For now, our concern has to focus on the fate of Ukraine, but the success in getting corporations to change their stance on Russia should inform subsequent efforts. We are seeing that aggressive government action plus an unwavering public outcry can get large companies to do things they previously would not consider.

It is not easy to generate the same degree of urgency now felt over Ukraine, where millions of people are facing an immediate threat, when it comes to issues such as climate change, which much of the corporate world is still treating as something that can be addressed over many years.

Yet we have to try, and now we know that corporate resistance is often a lot more fragile than we expect.

Credit Suisse and the Oligarchs

Russian banks are among the targets of Western sanctions in response to the invasion of Ukraine, but a financial institution in the middle of Europe is also part of the problem. According to recent press reports, Switzerland’s Credit Suisse is calling for the destruction of certain documents that could involve Russian oligarchs—a move that could impede efforts to locate and perhaps seize their assets.

The Financial Times is reporting that the bank is asking hedge funds and other investors to “destroy and permanently erase” documents relating to securitized loans backed by “jets, yachts, real estate and/or financial assets.” Credit Suisse had created these financial instruments to offload risks associated with its lending to the ultra-rich. When the Financial Times previously reported on these instruments, it described a presentation to potential investors mentioning that the bank had experienced defaults on yacht and aircraft loans to oligarchs related to U.S. sanctions.

It appears that Credit Suisse is concerned that the documents relating to the loans could be leaked. The bank has good reason to worry about unauthorized disclosures. It was recently the subject of a massive release of internal documents, dubbed Suisse Secrets, revealing its extensive dealings with individuals said to be involved in drug trafficking, money laundering and other corrupt practices.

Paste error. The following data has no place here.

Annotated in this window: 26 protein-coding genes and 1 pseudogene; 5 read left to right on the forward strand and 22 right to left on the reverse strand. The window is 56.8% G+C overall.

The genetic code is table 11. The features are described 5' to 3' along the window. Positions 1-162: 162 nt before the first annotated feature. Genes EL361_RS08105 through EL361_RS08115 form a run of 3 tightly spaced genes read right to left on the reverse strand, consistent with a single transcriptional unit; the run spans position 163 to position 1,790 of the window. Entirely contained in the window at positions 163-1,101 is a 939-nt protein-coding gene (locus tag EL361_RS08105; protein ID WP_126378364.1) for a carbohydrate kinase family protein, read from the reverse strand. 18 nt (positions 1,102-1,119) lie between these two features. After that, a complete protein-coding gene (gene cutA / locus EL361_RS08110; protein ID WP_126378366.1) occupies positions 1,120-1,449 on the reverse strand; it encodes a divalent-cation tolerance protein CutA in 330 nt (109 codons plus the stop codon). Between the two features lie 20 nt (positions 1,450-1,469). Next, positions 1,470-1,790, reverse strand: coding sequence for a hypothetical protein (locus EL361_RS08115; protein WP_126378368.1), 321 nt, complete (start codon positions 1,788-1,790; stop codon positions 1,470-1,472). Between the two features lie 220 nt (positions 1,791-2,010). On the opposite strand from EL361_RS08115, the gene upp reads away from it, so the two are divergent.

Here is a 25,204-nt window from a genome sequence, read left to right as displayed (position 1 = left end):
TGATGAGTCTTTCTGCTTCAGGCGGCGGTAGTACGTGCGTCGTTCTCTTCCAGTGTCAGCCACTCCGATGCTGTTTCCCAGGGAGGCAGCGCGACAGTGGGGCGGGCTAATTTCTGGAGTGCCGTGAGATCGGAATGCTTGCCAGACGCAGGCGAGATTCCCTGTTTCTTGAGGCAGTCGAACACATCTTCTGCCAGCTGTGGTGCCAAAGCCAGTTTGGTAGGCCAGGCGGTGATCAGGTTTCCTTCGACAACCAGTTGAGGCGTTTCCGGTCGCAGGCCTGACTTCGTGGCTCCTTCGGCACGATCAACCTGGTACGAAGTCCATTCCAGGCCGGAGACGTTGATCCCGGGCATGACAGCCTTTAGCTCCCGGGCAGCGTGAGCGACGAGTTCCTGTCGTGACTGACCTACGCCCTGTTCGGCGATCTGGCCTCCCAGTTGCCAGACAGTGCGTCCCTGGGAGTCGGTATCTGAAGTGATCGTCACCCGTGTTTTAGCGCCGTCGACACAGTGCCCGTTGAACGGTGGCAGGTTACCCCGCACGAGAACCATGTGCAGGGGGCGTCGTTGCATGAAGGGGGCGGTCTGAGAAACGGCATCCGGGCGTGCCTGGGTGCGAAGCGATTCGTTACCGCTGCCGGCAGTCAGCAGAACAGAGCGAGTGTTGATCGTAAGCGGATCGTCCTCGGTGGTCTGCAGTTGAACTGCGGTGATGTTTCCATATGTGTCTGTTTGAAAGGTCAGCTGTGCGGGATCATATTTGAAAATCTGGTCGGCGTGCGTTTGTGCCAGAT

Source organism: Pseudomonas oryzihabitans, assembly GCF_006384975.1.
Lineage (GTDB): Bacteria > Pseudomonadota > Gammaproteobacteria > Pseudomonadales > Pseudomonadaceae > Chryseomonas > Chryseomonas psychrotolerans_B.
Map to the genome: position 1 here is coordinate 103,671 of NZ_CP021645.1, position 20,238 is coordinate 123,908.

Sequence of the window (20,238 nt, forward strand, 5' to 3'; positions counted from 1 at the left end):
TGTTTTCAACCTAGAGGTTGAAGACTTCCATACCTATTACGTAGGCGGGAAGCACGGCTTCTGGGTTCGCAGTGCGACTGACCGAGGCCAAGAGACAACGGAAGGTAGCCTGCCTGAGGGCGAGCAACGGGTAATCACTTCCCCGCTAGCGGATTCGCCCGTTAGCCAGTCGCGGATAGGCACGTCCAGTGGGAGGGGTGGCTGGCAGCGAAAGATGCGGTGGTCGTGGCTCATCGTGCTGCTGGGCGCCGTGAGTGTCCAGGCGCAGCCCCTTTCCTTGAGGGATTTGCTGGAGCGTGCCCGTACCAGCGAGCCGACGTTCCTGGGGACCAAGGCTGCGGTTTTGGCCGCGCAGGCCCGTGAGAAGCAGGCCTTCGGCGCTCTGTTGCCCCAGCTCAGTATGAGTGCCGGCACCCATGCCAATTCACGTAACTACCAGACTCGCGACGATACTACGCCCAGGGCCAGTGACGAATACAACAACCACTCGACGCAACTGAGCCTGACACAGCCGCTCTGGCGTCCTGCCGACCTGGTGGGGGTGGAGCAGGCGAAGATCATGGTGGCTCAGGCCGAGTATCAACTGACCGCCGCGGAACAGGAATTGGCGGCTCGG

Credit Suisse has a long history of ethically questionable behavior, extending back at least to the Second World War, during which it and other major Swiss banks allegedly profited by receiving deposits of funds that had been looted by the Nazis. In 1998 the banks agreed to pay a total of $1.25 billion in restitution.

After merging with investment bank First Boston in the 1970s, Credit Suisse became a significant player in U.S. financial markets and got into frequent trouble with regulators. Over the past two decades, it is racked up more than $10 billion in fines and settlements, as shown in Violation Tracker. This rap sheet includes a $5 billion settlement in 2017 concerning the sale of toxic securities and a $1.8 billion criminal penalty in 2014 for helping U.S. taxpayers file false returns.

Credit Suisse has also had previous problems relating to sanctions. In 2009 it had to pay $536 million to the U.S. Justice Department and the New York County District Attorney’s Office to settle allegations that it violated the International Emergency Economic Powers Act by engaging in prohibited transactions with Iran, Sudan and other countries sanctioned in programs administered by the Department of the Treasury’s Office of Foreign Assets Control.

The bank has also been implicated in bribery cases, paying $99 million last year to the Securities and Exchange Commission for fraudulently misleading investors and violating the Foreign Corrupt Practices Act in a scheme involving two bond offerings and a syndicated loan that raised funds on behalf of state-owned entities in Mozambique. The bank was also penalized nearly £300 million by the UK’s Financial Conduct Authority for the Mozambique matter.

Returning to the current situation, Credit Suisse is insisting that it has not been destroying any documents in its own possession while not denying it asked investors to do so. The bank may not have broken any laws in making this request, but it is a highly questionable action amid the current situation. Unfortunately, it is very much in keeping with Credit Suisse’s extensive track record of going out of it way to protect the disreputable clients with whom it likes to do business.

Conflicting Goals at Starbucks